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Second wave of Windows 8 client promotions coming soon

'Windows 8 hardware gets remarkably better,' exec says

February 27, 2013 12:33 PM ET

Computerworld - BARCELONA, Spain -- Microsoft is about to embark on a second wave of Windows 8 client hardware promotions and user education, an executive said Wednesday.

"Starting soon, you'll see us do a lot more education of the business user and consumers," said Christopher Flores, director of communications for the Windows client division, in an interview at the Mobile World Congress.

Flores described the past four months, since the Windows 8 launch event in October, as a period for building "product awareness" that includes TV ads for Windows RT tablets. Those ads featured dancers clicking open and closed the Touch Cover with Windows RT tablets in time with music.

He said he wasn't at liberty to offer any specifics on the coming campaign, but reiterated and clarified some of the same themes mentioned at launch time about the value of Windows 8. Those ideas include how Windows Pro tablets and other Windows 8 tablets and convertible laptops and all-in-one computers built by other manufacturers that run on Intel x86 chips can be used with a rich array of Microsoft legacy apps like Excel that are used widely in business settings.

Flores also promised that various Windows 8 client makers will add hardware improvements throughout 2013, launching them for back-to-school and fall sales. "The future of Windows 8 hardware gets remarkably better very soon, this year," he said.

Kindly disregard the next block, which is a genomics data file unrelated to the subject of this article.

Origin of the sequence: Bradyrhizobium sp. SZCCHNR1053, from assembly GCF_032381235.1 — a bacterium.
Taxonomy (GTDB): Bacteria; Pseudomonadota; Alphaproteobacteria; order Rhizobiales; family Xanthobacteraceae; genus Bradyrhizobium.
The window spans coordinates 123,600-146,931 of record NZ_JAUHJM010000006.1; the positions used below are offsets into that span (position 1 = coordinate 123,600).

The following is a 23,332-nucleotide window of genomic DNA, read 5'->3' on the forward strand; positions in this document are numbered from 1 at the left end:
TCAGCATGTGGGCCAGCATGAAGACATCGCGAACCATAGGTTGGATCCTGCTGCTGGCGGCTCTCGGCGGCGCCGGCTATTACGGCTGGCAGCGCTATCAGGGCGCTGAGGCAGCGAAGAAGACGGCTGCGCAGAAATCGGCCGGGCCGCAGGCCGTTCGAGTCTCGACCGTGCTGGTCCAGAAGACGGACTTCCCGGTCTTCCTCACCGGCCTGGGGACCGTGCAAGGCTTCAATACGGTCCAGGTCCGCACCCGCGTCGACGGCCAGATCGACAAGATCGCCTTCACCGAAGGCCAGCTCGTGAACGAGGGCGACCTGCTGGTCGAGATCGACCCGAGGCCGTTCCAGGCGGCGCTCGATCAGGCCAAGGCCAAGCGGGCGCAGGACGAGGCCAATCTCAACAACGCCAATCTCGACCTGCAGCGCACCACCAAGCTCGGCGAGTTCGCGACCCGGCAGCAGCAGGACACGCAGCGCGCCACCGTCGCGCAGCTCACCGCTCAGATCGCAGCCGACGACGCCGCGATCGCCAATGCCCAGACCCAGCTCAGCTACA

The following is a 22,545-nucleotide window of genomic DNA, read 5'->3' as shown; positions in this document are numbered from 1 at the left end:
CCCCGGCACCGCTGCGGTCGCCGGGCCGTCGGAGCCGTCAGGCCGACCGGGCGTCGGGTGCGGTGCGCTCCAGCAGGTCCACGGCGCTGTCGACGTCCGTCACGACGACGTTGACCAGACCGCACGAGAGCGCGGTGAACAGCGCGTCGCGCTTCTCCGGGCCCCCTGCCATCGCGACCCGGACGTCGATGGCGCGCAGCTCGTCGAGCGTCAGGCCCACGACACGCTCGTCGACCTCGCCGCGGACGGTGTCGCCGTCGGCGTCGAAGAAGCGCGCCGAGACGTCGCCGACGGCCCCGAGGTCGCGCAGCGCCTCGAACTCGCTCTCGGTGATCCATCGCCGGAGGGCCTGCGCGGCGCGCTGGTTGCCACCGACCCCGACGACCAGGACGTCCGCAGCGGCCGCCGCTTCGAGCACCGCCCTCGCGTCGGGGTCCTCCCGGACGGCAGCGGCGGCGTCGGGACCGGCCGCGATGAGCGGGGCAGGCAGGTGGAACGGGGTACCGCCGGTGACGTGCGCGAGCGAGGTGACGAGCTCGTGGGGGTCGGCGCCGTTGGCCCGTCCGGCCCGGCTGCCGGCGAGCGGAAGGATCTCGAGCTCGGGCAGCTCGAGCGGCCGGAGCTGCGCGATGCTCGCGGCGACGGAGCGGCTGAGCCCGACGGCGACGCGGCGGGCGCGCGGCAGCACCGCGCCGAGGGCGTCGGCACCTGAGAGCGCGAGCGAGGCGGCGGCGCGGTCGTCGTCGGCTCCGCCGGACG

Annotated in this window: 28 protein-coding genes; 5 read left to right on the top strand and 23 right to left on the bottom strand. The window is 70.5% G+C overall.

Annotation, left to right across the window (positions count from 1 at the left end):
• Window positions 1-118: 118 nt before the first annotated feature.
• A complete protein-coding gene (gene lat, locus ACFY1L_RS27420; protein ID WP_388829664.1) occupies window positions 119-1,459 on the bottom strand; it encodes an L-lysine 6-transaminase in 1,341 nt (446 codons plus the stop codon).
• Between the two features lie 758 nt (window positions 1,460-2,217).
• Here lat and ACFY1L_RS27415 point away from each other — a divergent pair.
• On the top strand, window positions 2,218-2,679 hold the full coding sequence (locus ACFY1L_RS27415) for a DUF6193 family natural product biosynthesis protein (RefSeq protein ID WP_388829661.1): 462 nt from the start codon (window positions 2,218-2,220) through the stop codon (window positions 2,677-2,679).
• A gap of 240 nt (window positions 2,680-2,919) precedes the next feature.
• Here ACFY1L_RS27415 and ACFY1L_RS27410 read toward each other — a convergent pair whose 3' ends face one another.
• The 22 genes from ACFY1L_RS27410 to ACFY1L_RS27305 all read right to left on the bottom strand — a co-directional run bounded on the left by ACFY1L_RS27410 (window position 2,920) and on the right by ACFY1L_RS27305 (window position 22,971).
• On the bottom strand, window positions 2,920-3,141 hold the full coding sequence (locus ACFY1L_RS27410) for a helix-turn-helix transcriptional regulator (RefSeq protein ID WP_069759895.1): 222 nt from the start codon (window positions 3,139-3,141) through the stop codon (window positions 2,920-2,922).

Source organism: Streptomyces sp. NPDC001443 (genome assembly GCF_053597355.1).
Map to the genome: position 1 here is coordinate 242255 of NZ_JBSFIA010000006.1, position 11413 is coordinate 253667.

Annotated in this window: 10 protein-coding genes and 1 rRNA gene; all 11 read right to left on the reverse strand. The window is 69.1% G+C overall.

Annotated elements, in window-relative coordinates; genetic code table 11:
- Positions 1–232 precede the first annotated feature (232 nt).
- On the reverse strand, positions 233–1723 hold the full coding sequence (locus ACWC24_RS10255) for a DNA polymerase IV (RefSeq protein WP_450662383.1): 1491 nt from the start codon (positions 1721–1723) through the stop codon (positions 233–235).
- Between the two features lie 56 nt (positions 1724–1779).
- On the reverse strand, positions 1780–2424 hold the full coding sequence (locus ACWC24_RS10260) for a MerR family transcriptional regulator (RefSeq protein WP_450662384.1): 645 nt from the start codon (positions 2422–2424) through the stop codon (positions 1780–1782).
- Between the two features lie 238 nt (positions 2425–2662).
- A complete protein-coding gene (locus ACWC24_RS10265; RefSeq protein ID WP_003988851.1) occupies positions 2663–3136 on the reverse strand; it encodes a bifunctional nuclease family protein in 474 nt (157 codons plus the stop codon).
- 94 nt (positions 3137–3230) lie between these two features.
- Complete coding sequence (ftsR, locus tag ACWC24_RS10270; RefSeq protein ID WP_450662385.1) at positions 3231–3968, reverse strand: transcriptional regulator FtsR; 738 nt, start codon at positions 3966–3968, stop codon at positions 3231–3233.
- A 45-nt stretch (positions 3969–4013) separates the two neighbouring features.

He also said developer interest in the Windows 8 platform is growing, noting that there are four times as many apps available for Windows tablets than there were in November. He would not give a specific number, saying it varies by country. (In the U.S. for Windows Store, there are about 50,000 apps, and various reports have indicated the addition of new apps slowed dramatically after the holidays.)

About 500,000 developers have signed up for Windows 8 developer training classes that can run for a half day or longer.

"Developers want to make money and know Windows is going to be big," Flores said. "We rarely make things small. We offer a combination of reach and opportunity to developers."

Microsoft's TV commercial promoting the Surface tablet.


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